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The Hunger Games [DVD]
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Gary Ross directs this sci-fi action film based on the best-selling novel by Suzanne Collins. Jennifer Lawrence stars as 16-year-old Katniss Everdeen, a citizen of the totalitarian post-apocalyptic country of Panem, formerly the United States. Every year, the all-powerful ruling agency known as the Capitol selects one boy and one girl from each of Panem's 12 impoverished rival districts to fight to the death on live national television in a contest known as 'The Hunger Games', in which the winner is given food to feed their entire district for a year. When her younger sister Primrose (Willow Shields) is selected as a contestant, Katniss steps up to take her place in the match. Under the tutelage of inebriated former champion Haymitch Abernathy (Woody Harrelson), Katniss goes into training for the fight of her life.
Building on her performance as a take-no-prisoners teenager in Winter's Bone, Jennifer Lawrence portrays heroine Katniss Everdeen in Gary Ross's action-oriented adaptation of author-screenwriter Suzanne Collins's young adult bestseller. Set in a dystopian future in which the income gap is greater than ever, 24 underprivileged youth fight to the death every year in a televised spectacle designed to entertain the rich and give the poor enough hope to quell any further unrest--but not too much, warns Panem president Snow (Donald Sutherland), because that would be "dangerous." Hailing from the same mining town, 16-year-olds Katniss and Peeta (Josh Hutcherson, The Kids Are All Right) represent District 12 with the help of escort Effie (an unrecognizable Elizabeth Banks) and mentor Haymitch (a scene-stealing Woody Harrelson). At first they're adversaries, but a wary partnership eventually develops, though the rules stipulate that only one contestant can win.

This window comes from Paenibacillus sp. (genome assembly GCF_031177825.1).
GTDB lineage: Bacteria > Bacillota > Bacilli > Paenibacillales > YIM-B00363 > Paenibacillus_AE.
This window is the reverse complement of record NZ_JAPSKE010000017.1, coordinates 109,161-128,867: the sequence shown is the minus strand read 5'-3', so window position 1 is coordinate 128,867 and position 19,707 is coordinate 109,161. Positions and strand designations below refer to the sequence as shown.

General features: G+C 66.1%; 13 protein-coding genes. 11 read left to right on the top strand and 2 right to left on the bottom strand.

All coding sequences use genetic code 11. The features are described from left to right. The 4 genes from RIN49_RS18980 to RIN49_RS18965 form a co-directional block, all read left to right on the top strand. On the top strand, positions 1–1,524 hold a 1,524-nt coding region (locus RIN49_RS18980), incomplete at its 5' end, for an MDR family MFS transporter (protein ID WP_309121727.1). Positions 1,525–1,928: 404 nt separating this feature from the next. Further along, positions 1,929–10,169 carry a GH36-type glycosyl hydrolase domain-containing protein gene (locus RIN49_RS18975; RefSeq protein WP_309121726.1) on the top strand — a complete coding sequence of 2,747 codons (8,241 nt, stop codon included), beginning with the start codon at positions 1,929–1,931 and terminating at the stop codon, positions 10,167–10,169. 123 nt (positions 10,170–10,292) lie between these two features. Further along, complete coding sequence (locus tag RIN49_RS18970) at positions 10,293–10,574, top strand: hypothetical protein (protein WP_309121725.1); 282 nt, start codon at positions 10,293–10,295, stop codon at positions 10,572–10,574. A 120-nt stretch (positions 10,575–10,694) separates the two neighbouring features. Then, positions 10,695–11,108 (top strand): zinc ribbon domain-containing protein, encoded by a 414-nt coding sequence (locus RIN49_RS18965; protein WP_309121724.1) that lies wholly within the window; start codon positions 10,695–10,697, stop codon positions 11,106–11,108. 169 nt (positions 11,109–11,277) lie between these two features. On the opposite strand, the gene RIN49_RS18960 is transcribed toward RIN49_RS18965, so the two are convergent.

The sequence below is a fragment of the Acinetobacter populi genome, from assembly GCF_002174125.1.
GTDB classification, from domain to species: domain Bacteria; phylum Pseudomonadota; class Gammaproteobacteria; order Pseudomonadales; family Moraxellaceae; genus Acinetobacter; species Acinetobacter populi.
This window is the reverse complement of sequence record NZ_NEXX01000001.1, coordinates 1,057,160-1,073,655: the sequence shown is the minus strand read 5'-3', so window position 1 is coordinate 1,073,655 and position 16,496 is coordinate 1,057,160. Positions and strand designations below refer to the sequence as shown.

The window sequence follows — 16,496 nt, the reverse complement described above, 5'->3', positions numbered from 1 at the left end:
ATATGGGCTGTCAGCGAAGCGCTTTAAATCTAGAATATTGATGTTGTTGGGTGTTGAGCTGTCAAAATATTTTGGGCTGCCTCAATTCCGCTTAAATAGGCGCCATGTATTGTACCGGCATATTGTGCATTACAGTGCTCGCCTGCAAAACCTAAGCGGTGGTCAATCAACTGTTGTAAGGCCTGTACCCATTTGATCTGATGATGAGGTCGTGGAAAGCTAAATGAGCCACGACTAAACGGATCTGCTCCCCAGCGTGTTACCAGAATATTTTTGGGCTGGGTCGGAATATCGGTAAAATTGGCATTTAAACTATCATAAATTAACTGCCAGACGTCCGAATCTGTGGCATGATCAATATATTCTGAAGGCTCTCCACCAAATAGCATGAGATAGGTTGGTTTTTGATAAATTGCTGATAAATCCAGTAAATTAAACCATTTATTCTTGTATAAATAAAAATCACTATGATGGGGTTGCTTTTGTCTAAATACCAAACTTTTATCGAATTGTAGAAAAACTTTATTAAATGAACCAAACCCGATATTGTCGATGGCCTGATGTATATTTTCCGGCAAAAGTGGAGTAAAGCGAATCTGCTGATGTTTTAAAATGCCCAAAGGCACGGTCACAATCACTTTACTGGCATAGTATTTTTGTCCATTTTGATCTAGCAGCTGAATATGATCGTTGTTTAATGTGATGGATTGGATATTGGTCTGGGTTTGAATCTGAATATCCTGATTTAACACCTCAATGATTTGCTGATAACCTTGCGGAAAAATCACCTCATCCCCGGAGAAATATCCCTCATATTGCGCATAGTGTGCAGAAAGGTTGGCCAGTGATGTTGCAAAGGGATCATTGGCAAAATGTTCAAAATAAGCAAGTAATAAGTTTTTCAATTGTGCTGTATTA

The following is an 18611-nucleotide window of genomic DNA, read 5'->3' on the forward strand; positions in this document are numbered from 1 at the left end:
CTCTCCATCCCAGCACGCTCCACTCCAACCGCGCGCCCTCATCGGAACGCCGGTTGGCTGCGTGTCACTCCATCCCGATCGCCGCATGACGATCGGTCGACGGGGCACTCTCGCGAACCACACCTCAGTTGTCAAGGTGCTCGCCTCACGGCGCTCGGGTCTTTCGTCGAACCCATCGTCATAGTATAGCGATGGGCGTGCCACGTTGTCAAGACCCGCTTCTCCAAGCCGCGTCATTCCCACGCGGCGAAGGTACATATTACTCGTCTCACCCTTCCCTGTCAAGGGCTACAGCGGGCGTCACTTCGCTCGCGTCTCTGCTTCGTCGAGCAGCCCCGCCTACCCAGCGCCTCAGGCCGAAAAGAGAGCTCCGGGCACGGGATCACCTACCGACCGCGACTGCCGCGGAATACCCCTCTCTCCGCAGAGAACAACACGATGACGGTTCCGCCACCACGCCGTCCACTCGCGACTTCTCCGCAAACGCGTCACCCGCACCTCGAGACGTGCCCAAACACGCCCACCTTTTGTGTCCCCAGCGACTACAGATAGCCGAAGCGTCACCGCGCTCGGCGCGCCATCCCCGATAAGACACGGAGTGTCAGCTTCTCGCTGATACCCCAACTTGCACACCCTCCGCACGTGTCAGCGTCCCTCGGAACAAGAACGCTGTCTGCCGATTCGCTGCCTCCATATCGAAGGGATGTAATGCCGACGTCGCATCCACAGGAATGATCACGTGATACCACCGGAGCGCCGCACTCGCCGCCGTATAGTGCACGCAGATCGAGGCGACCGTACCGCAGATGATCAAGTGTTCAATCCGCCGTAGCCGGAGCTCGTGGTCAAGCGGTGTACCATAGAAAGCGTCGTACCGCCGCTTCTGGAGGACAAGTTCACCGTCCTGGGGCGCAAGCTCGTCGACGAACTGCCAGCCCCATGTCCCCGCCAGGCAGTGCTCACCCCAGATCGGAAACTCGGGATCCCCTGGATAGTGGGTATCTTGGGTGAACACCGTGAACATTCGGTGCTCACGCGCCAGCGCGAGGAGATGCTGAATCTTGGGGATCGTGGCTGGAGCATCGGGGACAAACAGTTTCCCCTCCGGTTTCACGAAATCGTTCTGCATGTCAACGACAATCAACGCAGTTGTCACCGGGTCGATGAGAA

For those who haven't read the book, the conclusion is likely to come as a surprise. Before it arrives, Ross (Pleasantville) depicts a society in which the Haves appear to have stepped out of a Dr. Seuss book and the Have-Nots look like refugees from the WPA photographs of Walker Evans. It's an odd mix, made odder still by frenetic fight scenes where it's hard to tell who's doing what to whom. Fortunately, Lawrence and Hutcherson prove a sympathetic match in this crazy, mixed-up combination of Survivor, Lost, and the collected works of George Orwell. --Kathleen C. Fennessy --This text refers to the Blu-ray edition.
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Top Customer Reviews